Knighting someone such as Colin Blakemore – who has not only inflicted terrible pain and suffering on animals but also carved out a career by defending any and all experiments on them at a time when we have learned so much about animals' social and behavioural needs – is surely contrary to the values of traditionally animal-friendly Britons. There's a good reason why Blackmore was the only chief executive of the Medical Research Council in the organisation's history to have left office (in 2007) without being knighted. To knight him now makes a mockery of the government's pledge to reduce the number of animals killed in meaningless experiments. Perhaps once there was a utilitarian excuse for using animals, but in recent years, studies have amply demonstrated that approximately 90 per cent of medicines that pass tests on animals fail in human beings because they aren't safe or don't work. That's an enormous waste of money, animal lives, scientific resources and hope. Our honours system should recognise innovative scientists who use effective, progressive and humane methods that save animals from undergoing painful and deadly experiments in laboratories and that reliably predict results in humans.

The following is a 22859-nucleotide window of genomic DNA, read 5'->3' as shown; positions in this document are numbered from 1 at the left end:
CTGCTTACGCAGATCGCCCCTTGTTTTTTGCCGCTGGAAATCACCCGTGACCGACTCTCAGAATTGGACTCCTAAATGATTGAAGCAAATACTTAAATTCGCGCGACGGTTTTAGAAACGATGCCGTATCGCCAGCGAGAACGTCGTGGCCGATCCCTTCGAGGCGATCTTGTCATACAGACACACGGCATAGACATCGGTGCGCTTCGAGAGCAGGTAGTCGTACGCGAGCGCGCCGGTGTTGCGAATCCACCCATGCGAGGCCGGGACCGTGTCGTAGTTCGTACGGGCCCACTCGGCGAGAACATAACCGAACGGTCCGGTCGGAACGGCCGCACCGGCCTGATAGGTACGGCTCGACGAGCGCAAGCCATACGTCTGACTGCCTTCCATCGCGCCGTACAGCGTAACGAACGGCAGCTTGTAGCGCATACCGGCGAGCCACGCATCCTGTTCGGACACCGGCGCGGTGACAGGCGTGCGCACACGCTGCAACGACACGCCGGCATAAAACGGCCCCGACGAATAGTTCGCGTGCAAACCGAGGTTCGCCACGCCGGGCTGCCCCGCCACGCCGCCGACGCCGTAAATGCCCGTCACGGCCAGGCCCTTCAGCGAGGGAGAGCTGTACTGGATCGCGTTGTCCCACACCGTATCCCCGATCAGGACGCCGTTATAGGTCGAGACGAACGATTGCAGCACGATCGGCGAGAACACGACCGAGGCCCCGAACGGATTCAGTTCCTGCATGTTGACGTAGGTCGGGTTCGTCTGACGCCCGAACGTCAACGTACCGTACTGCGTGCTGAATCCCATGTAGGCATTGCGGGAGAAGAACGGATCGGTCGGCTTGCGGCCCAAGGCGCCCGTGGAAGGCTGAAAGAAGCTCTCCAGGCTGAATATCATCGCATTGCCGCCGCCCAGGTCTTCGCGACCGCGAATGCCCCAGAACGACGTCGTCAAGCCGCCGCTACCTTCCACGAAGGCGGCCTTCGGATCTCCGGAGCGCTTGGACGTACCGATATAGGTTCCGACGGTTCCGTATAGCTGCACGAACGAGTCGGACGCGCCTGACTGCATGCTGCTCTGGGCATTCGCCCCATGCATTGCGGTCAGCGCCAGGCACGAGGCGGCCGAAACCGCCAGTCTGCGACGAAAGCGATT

Press release distributed by Pressat on behalf of PETA, on Monday 16 June, 2014. For more information subscribe and follow http://www.pressat.co.uk/